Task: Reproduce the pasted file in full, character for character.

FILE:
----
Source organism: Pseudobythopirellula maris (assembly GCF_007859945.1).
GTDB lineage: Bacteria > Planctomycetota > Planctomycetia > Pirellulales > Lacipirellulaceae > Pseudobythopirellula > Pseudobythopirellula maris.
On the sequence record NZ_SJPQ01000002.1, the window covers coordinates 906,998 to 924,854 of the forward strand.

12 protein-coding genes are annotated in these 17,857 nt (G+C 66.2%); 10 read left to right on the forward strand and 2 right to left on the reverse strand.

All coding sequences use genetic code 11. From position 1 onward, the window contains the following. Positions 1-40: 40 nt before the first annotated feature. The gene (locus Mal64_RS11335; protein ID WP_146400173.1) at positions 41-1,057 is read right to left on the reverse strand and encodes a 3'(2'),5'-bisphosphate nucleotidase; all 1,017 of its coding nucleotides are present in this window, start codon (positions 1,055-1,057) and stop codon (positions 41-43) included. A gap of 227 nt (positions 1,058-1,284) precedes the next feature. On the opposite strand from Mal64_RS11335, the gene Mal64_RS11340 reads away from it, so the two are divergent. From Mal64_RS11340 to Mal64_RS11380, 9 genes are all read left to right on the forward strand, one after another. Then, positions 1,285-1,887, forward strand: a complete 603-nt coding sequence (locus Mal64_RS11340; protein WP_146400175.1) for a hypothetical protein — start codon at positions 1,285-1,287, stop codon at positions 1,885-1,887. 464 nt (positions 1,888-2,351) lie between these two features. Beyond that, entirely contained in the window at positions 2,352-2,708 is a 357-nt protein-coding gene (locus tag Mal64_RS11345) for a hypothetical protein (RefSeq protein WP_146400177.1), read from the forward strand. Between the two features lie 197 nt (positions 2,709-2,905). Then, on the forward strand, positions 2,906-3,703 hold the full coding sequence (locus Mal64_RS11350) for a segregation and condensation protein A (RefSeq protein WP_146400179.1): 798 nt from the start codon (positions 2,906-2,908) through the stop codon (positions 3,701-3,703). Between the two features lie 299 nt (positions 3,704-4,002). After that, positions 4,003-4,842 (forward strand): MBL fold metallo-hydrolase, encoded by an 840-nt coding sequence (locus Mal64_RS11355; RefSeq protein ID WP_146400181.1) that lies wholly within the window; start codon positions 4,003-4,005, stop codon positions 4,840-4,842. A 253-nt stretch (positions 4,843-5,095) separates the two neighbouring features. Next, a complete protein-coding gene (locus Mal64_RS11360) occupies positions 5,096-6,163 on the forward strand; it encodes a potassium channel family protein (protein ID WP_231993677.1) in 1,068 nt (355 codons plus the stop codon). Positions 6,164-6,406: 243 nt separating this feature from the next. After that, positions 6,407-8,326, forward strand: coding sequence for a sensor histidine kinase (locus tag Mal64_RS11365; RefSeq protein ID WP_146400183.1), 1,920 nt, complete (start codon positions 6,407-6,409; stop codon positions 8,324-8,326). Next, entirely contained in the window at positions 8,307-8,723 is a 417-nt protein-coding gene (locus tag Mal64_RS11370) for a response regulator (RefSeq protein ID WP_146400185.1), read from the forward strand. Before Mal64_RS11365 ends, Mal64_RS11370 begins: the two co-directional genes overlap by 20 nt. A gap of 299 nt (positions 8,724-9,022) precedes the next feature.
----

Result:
Source organism: Pseudobythopirellula maris (assembly GCF_007859945.1).
GTDB lineage: Bacteria > Planctomycetota > Planctomycetia > Pirellulales > Lacipirellulaceae > Pseudobythopirellula > Pseudobythopirellula maris.
On the sequence record NZ_SJPQ01000002.1, the window covers coordinates 906,998 to 924,854 of the forward strand.

12 protein-coding genes are annotated in these 17,857 nt (G+C 66.2%); 10 read left to right on the forward strand and 2 right to left on the reverse strand.

All coding sequences use genetic code 11. From position 1 onward, the window contains the following. Positions 1-40: 40 nt before the first annotated feature. The gene (locus Mal64_RS11335; protein ID WP_146400173.1) at positions 41-1,057 is read right to left on the reverse strand and encodes a 3'(2'),5'-bisphosphate nucleotidase; all 1,017 of its coding nucleotides are present in this window, start codon (positions 1,055-1,057) and stop codon (positions 41-43) included. A gap of 227 nt (positions 1,058-1,284) precedes the next feature. On the opposite strand from Mal64_RS11335, the gene Mal64_RS11340 reads away from it, so the two are divergent. From Mal64_RS11340 to Mal64_RS11380, 9 genes are all read left to right on the forward strand, one after another. Then, positions 1,285-1,887, forward strand: a complete 603-nt coding sequence (locus Mal64_RS11340; protein WP_146400175.1) for a hypothetical protein — start codon at positions 1,285-1,287, stop codon at positions 1,885-1,887. 464 nt (positions 1,888-2,351) lie between these two features. Beyond that, entirely contained in the window at positions 2,352-2,708 is a 357-nt protein-coding gene (locus tag Mal64_RS11345) for a hypothetical protein (RefSeq protein WP_146400177.1), read from the forward strand. Between the two features lie 197 nt (positions 2,709-2,905). Then, on the forward strand, positions 2,906-3,703 hold the full coding sequence (locus Mal64_RS11350) for a segregation and condensation protein A (RefSeq protein WP_146400179.1): 798 nt from the start codon (positions 2,906-2,908) through the stop codon (positions 3,701-3,703). Between the two features lie 299 nt (positions 3,704-4,002). After that, positions 4,003-4,842 (forward strand): MBL fold metallo-hydrolase, encoded by an 840-nt coding sequence (locus Mal64_RS11355; RefSeq protein ID WP_146400181.1) that lies wholly within the window; start codon positions 4,003-4,005, stop codon positions 4,840-4,842. A 253-nt stretch (positions 4,843-5,095) separates the two neighbouring features. Next, a complete protein-coding gene (locus Mal64_RS11360) occupies positions 5,096-6,163 on the forward strand; it encodes a potassium channel family protein (protein ID WP_231993677.1) in 1,068 nt (355 codons plus the stop codon). Positions 6,164-6,406: 243 nt separating this feature from the next. After that, positions 6,407-8,326, forward strand: coding sequence for a sensor histidine kinase (locus tag Mal64_RS11365; RefSeq protein ID WP_146400183.1), 1,920 nt, complete (start codon positions 6,407-6,409; stop codon positions 8,324-8,326). Next, entirely contained in the window at positions 8,307-8,723 is a 417-nt protein-coding gene (locus tag Mal64_RS11370) for a response regulator (RefSeq protein ID WP_146400185.1), read from the forward strand. Before Mal64_RS11365 ends, Mal64_RS11370 begins: the two co-directional genes overlap by 20 nt. A gap of 299 nt (positions 8,724-9,022) precedes the next feature.